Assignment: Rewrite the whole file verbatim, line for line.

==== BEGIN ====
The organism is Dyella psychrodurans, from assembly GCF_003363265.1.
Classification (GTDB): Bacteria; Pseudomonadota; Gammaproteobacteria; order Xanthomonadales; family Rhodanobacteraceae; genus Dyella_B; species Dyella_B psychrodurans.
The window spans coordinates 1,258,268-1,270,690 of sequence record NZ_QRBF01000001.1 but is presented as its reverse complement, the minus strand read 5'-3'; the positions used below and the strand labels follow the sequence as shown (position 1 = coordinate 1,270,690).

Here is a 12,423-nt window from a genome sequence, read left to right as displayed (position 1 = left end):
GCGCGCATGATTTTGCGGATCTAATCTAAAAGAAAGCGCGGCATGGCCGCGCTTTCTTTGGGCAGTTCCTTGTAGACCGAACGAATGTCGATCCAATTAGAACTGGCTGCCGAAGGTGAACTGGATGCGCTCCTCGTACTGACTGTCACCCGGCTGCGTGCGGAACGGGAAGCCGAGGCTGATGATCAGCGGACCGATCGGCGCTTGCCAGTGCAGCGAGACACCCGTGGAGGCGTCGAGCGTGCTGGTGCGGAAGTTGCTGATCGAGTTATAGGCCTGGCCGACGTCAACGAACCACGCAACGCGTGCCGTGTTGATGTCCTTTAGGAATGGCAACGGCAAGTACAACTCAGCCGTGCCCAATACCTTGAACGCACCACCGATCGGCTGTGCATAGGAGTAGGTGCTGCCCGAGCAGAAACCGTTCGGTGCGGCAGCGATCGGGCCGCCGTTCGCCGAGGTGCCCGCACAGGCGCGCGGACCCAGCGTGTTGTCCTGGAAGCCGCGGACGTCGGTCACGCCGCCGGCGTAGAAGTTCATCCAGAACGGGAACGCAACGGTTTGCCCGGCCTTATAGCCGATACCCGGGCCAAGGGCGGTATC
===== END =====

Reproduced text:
The organism is Dyella psychrodurans, from assembly GCF_003363265.1.
Classification (GTDB): Bacteria; Pseudomonadota; Gammaproteobacteria; order Xanthomonadales; family Rhodanobacteraceae; genus Dyella_B; species Dyella_B psychrodurans.
The window spans coordinates 1,258,268-1,270,690 of sequence record NZ_QRBF01000001.1 but is presented as its reverse complement, the minus strand read 5'-3'; the positions used below and the strand labels follow the sequence as shown (position 1 = coordinate 1,270,690).

Here is a 12,423-nt window from a genome sequence, read left to right as displayed (position 1 = left end):
GCGCGCATGATTTTGCGGATCTAATCTAAAAGAAAGCGCGGCATGGCCGCGCTTTCTTTGGGCAGTTCCTTGTAGACCGAACGAATGTCGATCCAATTAGAACTGGCTGCCGAAGGTGAACTGGATGCGCTCCTCGTACTGACTGTCACCCGGCTGCGTGCGGAACGGGAAGCCGAGGCTGATGATCAGCGGACCGATCGGCGCTTGCCAGTGCAGCGAGACACCCGTGGAGGCGTCGAGCGTGCTGGTGCGGAAGTTGCTGATCGAGTTATAGGCCTGGCCGACGTCAACGAACCACGCAACGCGTGCCGTGTTGATGTCCTTTAGGAATGGCAACGGCAAGTACAACTCAGCCGTGCCCAATACCTTGAACGCACCACCGATCGGCTGTGCATAGGAGTAGGTGCTGCCCGAGCAGAAACCGTTCGGTGCGGCAGCGATCGGGCCGCCGTTCGCCGAGGTGCCCGCACAGGCGCGCGGACCCAGCGTGTTGTCCTGGAAGCCGCGGACGTCGGTCACGCCGCCGGCGTAGAAGTTCATCCAGAACGGGAACGCAACGGTTTGCCCGGCCTTATAGCCGATACCCGGGCCAAGGGCGGTATC